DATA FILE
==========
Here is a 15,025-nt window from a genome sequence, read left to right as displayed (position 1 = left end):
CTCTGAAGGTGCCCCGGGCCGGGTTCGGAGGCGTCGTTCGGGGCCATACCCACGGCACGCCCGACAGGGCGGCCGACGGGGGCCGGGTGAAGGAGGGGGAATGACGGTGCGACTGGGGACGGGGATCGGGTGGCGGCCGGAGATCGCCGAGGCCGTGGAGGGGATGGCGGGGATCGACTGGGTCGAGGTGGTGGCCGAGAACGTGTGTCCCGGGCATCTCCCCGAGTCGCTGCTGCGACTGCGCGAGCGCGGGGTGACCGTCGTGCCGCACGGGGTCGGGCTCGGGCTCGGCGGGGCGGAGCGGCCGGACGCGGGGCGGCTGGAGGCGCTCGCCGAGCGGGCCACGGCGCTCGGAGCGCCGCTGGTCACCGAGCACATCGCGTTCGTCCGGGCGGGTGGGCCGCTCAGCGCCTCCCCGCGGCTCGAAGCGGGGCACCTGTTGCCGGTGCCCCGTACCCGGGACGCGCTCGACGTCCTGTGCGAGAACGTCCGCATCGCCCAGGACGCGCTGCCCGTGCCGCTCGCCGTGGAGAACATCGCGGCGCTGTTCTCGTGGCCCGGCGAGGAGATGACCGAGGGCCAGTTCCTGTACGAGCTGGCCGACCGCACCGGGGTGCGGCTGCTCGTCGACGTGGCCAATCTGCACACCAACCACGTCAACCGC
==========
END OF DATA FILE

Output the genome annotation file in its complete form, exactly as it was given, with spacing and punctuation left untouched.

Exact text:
Here is a 15,025-nt window from a genome sequence, read left to right as displayed (position 1 = left end):
CTCTGAAGGTGCCCCGGGCCGGGTTCGGAGGCGTCGTTCGGGGCCATACCCACGGCACGCCCGACAGGGCGGCCGACGGGGGCCGGGTGAAGGAGGGGGAATGACGGTGCGACTGGGGACGGGGATCGGGTGGCGGCCGGAGATCGCCGAGGCCGTGGAGGGGATGGCGGGGATCGACTGGGTCGAGGTGGTGGCCGAGAACGTGTGTCCCGGGCATCTCCCCGAGTCGCTGCTGCGACTGCGCGAGCGCGGGGTGACCGTCGTGCCGCACGGGGTCGGGCTCGGGCTCGGCGGGGCGGAGCGGCCGGACGCGGGGCGGCTGGAGGCGCTCGCCGAGCGGGCCACGGCGCTCGGAGCGCCGCTGGTCACCGAGCACATCGCGTTCGTCCGGGCGGGTGGGCCGCTCAGCGCCTCCCCGCGGCTCGAAGCGGGGCACCTGTTGCCGGTGCCCCGTACCCGGGACGCGCTCGACGTCCTGTGCGAGAACGTCCGCATCGCCCAGGACGCGCTGCCCGTGCCGCTCGCCGTGGAGAACATCGCGGCGCTGTTCTCGTGGCCCGGCGAGGAGATGACCGAGGGCCAGTTCCTGTACGAGCTGGCCGACCGCACCGGGGTGCGGCTGCTCGTCGACGTGGCCAATCTGCACACCAACCACGTCAACCGC